There is a tendency to deny German culture the equal reverence of Italy or Spain, and this enlightening new series provides a wonderful opportunity to explore a great, yet often neglected, artistic tradition whose influence has been just as profound. Andrew Graham-Dixon concludes his exploration of German art by investigating the dark and difficult times of the 20th century. Dominating the landscape is the figure of Adolf Hitler, failed artist, would-be architect and obsessed with the aesthetics of his 1,000-year Reich". In a series of extraordinary building projects and exhibitions, Hitler waged a propaganda war against every form of modern art as a prelude to unleashing total war on the whole of Europe. After the war the shadow of the Third Reich persisted, Germany remained divided and traumatised. How would artists deal with a past that everybody wanted to forget? Journeying through the work of Otto Dix and George Grosz and the age of the Bauhaus to the post-war painters Georg Baselitz, Hilla Becher and the conceptual artist Joseph Beuys is a long and strange journey, but the signs that art has a place at the heart of the new reunited Germany are clearly visible.
Category:Art Duration:59:00 Series: The Art of Germany
How should art depict the relationship between man and God? How can art best express eternal values? Can you and should you portray the face of Christ? For over 1,000 years these were some of the questions which taxed the minds of the greatest artists of the early West. In this three-part series, art historian Andrew Graham-Dixon sets out to unravel the mysteries of art from the pre-perspective era". In the first episode, Andrew traces the beginnings of Christian art in the declining Roman Empire, Egypt and medieval France, and reveals the ideas which lay behind the transition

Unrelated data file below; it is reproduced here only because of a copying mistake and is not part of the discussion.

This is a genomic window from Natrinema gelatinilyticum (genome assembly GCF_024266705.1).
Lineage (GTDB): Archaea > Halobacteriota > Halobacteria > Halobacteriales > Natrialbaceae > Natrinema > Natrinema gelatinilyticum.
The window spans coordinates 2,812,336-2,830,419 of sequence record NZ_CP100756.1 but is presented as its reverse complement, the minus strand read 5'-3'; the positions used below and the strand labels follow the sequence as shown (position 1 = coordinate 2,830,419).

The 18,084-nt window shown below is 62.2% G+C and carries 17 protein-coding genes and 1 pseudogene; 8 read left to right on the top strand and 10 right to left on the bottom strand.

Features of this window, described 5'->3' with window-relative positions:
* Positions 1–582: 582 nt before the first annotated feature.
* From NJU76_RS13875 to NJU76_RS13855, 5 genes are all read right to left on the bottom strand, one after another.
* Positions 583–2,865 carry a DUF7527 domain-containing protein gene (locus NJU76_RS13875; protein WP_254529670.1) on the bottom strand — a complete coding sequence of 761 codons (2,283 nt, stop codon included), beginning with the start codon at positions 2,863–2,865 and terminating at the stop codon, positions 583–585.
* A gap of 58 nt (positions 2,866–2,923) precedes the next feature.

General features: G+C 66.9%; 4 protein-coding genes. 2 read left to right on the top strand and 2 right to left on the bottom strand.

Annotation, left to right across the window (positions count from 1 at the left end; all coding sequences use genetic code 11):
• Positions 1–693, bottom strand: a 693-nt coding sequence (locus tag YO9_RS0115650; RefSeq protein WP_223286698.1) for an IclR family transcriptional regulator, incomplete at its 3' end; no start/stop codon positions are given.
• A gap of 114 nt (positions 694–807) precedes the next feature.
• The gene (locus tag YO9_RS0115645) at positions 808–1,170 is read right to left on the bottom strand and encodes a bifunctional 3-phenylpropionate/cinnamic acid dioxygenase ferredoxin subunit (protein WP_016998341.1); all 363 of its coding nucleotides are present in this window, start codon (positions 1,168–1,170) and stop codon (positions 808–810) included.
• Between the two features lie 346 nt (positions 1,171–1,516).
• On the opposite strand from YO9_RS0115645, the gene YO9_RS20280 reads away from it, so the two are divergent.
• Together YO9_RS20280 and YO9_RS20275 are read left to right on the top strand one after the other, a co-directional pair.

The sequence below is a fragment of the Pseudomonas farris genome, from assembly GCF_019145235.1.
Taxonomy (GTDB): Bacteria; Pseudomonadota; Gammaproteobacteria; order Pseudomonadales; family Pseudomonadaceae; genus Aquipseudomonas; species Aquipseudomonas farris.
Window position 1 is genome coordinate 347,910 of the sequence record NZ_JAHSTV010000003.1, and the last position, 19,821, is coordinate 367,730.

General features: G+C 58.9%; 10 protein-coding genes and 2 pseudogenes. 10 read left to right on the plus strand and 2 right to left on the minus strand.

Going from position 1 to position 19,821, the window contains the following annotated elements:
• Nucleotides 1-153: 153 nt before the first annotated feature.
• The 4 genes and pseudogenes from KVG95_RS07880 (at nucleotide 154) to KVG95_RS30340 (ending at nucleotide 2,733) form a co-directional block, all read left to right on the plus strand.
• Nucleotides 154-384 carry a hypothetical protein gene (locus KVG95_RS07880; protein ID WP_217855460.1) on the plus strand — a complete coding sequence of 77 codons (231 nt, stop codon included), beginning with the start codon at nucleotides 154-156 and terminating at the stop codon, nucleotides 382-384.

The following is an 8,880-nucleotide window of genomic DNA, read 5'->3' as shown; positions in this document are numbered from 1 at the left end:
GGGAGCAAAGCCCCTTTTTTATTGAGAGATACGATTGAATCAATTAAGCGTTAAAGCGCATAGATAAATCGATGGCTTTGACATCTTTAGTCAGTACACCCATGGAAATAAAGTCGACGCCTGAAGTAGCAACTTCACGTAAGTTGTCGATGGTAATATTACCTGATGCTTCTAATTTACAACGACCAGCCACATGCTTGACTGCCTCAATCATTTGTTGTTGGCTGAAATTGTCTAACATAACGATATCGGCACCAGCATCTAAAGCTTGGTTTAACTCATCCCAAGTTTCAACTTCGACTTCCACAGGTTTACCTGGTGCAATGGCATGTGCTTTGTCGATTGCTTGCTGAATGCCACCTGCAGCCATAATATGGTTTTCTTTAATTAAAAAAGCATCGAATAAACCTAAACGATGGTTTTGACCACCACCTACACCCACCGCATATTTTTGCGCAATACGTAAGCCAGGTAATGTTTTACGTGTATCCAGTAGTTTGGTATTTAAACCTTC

Category:Art Duration:59:00 Series: Art of Eternity
More than 2,000 years ago, the thriving city of Petra rose up in the bone-dry desert of what is now Jordan. An oasis of culture and abundance, the city was built by wealthy merchants whose camel caravans transported incense and spices from the Arabian Gulf. They carved spectacular temple-tombs into its soaring cliffs, raised a monumental Great Temple at its heart, and devised an ingenious system that channeled water to vineyards, bathhouses, fountains, and pools. But following a catastrophic earthquake and a slump in its desert trade routes, Petra's unique culture faded and was lost to most of the world for nearly a thousand years. Now, in a daring experiment, an archaeologist and sculptors team up to carve an iconic temple-tomb to find out how the ancient people of Petra built their city of stone. Meanwhile, scientists using remote sensors and hydraulic flumes uncover the vast city and its sophisticated water system. The race is on to discover how these nomads created this oasis of culture in one of the harshest climates on Earth.
The dome that crowns Florence's great cathedral of Santa Maria del Fiore, the Duomo, is a masterpiece of Renaissance ingenuity and an enduring source of mystery. Still the largest masonry dome on earth, it is taller than the Statue of Liberty and weighs as much as an average cruise ship. Historians and engineers have long debated how its architect, Filippo Brunelleschi, kept the dome perfectly aligned and symmetrical as the sides rose and converged toward the center." More than four million bricks could collapse at any moment -- and we still don't understand how Brunelleschi prevented it. To test the latest theories, a team of U.S. bricklayers will help build an experimental "mini-Duomo" using period tools and techniques.
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